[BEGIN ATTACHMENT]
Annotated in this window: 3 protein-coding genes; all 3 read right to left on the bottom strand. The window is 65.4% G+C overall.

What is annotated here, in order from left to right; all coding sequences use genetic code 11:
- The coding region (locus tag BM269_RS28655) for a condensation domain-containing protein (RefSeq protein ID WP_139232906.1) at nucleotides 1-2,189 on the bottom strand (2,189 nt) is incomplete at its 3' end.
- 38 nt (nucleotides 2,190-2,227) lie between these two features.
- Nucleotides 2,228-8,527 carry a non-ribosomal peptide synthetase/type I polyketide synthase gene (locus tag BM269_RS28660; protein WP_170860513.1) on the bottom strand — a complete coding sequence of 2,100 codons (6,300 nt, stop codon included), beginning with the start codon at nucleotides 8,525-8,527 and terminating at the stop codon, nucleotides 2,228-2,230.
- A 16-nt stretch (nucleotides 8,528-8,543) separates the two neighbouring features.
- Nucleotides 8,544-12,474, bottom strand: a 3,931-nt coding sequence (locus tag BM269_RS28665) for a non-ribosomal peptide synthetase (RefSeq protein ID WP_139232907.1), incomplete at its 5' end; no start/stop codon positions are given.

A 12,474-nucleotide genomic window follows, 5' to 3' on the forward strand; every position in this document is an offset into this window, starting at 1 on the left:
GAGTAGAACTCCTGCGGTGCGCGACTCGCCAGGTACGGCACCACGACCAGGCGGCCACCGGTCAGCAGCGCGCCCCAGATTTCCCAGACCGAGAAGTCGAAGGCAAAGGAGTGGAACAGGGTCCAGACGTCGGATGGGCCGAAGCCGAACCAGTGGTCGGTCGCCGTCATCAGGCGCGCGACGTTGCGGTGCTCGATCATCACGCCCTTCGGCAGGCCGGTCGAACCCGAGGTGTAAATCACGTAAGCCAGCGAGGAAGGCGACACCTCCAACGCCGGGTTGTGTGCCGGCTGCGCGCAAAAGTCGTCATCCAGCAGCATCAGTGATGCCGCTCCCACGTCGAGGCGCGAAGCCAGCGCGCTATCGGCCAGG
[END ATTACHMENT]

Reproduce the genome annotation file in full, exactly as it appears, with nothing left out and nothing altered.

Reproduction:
Annotated in this window: 3 protein-coding genes; all 3 read right to left on the bottom strand. The window is 65.4% G+C overall.

What is annotated here, in order from left to right; all coding sequences use genetic code 11:
- The coding region (locus tag BM269_RS28655) for a condensation domain-containing protein (RefSeq protein ID WP_139232906.1) at nucleotides 1-2,189 on the bottom strand (2,189 nt) is incomplete at its 3' end.
- 38 nt (nucleotides 2,190-2,227) lie between these two features.
- Nucleotides 2,228-8,527 carry a non-ribosomal peptide synthetase/type I polyketide synthase gene (locus tag BM269_RS28660; protein WP_170860513.1) on the bottom strand — a complete coding sequence of 2,100 codons (6,300 nt, stop codon included), beginning with the start codon at nucleotides 8,525-8,527 and terminating at the stop codon, nucleotides 2,228-2,230.
- A 16-nt stretch (nucleotides 8,528-8,543) separates the two neighbouring features.
- Nucleotides 8,544-12,474, bottom strand: a 3,931-nt coding sequence (locus tag BM269_RS28665) for a non-ribosomal peptide synthetase (RefSeq protein ID WP_139232907.1), incomplete at its 5' end; no start/stop codon positions are given.

A 12,474-nucleotide genomic window follows, 5' to 3' on the forward strand; every position in this document is an offset into this window, starting at 1 on the left:
GAGTAGAACTCCTGCGGTGCGCGACTCGCCAGGTACGGCACCACGACCAGGCGGCCACCGGTCAGCAGCGCGCCCCAGATTTCCCAGACCGAGAAGTCGAAGGCAAAGGAGTGGAACAGGGTCCAGACGTCGGATGGGCCGAAGCCGAACCAGTGGTCGGTCGCCGTCATCAGGCGCGCGACGTTGCGGTGCTCGATCATCACGCCCTTCGGCAGGCCGGTCGAACCCGAGGTGTAAATCACGTAAGCCAGCGAGGAAGGCGACACCTCCAACGCCGGGTTGTGTGCCGGCTGCGCGCAAAAGTCGTCATCCAGCAGCATCAGTGATGCCGCTCCCACGTCGAGGCGCGAAGCCAGCGCGCTATCGGCCAGG